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Rough Sea at Dover

Waves crash onto a jetty on the Kentish shoreline in one of Britain's earliest surviving films

Non-Fiction 1895 Silent


One of the very oldest surviving British films, Rough Sea at Dover was shot in 1895 and intended for exhibition in peephole kinetoscopes - an early type of film exhibition device which allowed one person at a time to watch moving images through a peephole in its cabinet. Birt Acres, a professional photographer, shot the film with a camera designed and built by RW Paul, based on Thomas Edison's invention (Paul took advantage of Edison's failure to copyright his kinetoscope in Britain).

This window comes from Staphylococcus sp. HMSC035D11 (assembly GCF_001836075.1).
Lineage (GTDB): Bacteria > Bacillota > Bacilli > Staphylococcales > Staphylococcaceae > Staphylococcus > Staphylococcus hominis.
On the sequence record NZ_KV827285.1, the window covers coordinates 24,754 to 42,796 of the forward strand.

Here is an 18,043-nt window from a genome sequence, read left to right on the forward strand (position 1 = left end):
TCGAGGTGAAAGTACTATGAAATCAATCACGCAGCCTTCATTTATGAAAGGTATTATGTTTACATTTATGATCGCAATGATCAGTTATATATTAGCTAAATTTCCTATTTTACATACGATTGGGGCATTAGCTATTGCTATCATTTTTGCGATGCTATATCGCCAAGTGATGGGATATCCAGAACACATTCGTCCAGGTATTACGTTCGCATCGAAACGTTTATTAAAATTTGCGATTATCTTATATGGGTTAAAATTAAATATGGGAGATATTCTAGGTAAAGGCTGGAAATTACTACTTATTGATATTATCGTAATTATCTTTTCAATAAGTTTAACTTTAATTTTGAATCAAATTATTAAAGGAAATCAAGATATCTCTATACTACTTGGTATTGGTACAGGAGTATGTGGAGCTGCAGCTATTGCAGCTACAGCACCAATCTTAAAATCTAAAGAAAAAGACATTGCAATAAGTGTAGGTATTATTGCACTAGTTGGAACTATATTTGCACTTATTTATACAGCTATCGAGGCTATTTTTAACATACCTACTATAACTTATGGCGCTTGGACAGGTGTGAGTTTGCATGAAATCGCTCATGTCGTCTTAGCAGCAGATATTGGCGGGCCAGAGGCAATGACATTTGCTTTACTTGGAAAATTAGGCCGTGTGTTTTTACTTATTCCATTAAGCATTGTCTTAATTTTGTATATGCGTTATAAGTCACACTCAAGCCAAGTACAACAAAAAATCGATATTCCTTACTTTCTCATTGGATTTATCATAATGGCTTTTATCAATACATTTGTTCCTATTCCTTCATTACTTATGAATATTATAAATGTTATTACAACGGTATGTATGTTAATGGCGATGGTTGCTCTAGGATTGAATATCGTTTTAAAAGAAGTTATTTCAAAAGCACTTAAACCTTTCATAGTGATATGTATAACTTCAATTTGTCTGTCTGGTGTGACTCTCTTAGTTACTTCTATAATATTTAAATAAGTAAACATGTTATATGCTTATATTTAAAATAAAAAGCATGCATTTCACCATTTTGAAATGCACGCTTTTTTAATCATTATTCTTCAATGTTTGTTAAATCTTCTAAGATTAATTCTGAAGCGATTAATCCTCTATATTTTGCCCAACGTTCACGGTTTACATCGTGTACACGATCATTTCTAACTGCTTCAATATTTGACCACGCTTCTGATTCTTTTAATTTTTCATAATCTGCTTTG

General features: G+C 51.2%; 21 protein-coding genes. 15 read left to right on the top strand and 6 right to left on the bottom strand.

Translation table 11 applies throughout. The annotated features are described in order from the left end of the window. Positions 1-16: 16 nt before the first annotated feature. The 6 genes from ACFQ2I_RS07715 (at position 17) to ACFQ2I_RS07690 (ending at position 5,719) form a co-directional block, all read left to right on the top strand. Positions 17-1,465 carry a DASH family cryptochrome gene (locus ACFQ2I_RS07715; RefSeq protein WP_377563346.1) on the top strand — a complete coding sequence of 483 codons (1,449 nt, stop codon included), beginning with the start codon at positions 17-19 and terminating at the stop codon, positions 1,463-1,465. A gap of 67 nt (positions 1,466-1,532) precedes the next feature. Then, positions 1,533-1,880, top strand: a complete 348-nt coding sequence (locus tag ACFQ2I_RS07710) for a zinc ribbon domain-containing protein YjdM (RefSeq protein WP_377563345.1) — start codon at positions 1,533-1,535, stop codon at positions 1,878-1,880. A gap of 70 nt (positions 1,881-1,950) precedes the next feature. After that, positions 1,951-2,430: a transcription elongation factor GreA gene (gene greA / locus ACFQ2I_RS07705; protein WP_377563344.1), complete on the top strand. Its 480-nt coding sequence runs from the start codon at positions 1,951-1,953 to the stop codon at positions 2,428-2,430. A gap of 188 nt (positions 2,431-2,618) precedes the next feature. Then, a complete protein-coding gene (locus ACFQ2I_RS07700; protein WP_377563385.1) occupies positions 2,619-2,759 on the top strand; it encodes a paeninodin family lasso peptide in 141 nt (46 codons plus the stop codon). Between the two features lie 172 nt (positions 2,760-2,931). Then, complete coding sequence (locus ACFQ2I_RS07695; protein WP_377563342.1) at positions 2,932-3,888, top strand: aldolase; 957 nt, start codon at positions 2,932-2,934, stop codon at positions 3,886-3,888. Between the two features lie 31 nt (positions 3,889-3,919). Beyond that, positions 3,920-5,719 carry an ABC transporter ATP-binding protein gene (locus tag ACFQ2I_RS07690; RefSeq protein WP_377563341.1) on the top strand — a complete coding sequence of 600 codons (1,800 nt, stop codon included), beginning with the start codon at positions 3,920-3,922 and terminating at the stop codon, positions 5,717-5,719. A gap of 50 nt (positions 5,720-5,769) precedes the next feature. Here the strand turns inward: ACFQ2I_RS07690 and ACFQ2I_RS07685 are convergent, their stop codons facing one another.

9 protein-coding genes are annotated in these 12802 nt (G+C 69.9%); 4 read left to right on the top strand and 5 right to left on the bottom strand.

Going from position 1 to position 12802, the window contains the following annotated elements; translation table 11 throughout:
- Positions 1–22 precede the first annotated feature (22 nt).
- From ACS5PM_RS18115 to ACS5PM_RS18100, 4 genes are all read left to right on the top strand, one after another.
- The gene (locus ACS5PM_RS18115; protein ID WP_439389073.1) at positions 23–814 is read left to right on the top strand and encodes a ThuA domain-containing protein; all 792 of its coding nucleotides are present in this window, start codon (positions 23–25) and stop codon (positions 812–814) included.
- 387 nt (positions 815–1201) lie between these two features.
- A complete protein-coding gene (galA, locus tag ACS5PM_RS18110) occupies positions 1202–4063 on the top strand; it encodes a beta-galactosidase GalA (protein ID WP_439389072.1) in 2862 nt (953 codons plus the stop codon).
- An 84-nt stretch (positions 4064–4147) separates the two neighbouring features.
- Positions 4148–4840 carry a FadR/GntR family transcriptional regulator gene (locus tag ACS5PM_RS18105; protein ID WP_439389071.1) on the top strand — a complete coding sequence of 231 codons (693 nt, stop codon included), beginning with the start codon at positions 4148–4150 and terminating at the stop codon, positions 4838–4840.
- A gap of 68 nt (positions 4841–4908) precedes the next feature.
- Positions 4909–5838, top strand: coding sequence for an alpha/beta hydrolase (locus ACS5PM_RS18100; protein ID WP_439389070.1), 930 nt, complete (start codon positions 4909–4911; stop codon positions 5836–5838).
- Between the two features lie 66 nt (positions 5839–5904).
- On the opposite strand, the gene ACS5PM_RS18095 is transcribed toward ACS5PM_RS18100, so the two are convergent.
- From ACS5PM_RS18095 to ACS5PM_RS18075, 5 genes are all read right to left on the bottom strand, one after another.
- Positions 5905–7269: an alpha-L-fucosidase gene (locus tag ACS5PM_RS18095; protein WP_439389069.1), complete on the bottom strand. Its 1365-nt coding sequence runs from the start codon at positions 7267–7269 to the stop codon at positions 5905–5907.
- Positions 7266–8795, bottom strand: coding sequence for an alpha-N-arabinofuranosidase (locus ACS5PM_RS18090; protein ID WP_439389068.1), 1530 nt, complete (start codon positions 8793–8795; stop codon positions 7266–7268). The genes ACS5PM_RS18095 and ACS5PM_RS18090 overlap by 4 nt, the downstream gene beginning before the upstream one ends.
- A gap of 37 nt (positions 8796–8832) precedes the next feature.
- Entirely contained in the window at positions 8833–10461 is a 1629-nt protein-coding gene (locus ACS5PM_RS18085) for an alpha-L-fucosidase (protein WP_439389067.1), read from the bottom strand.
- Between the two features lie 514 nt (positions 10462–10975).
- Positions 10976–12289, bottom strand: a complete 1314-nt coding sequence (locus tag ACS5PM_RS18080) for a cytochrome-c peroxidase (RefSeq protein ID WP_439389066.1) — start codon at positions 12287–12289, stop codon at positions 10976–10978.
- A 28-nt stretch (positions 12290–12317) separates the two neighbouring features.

The film received its premiere (or, to be strictly accurate, its projected premiere in front of an audience) on 14 January 1896 at the Royal Photographic Society in Hanover Street, London - the first public film screening in Britain, a month after the Lumière Brothers showed their films in Paris. It seems to have been a success, as projected screenings were subsequently a regular feature of RPS meetings.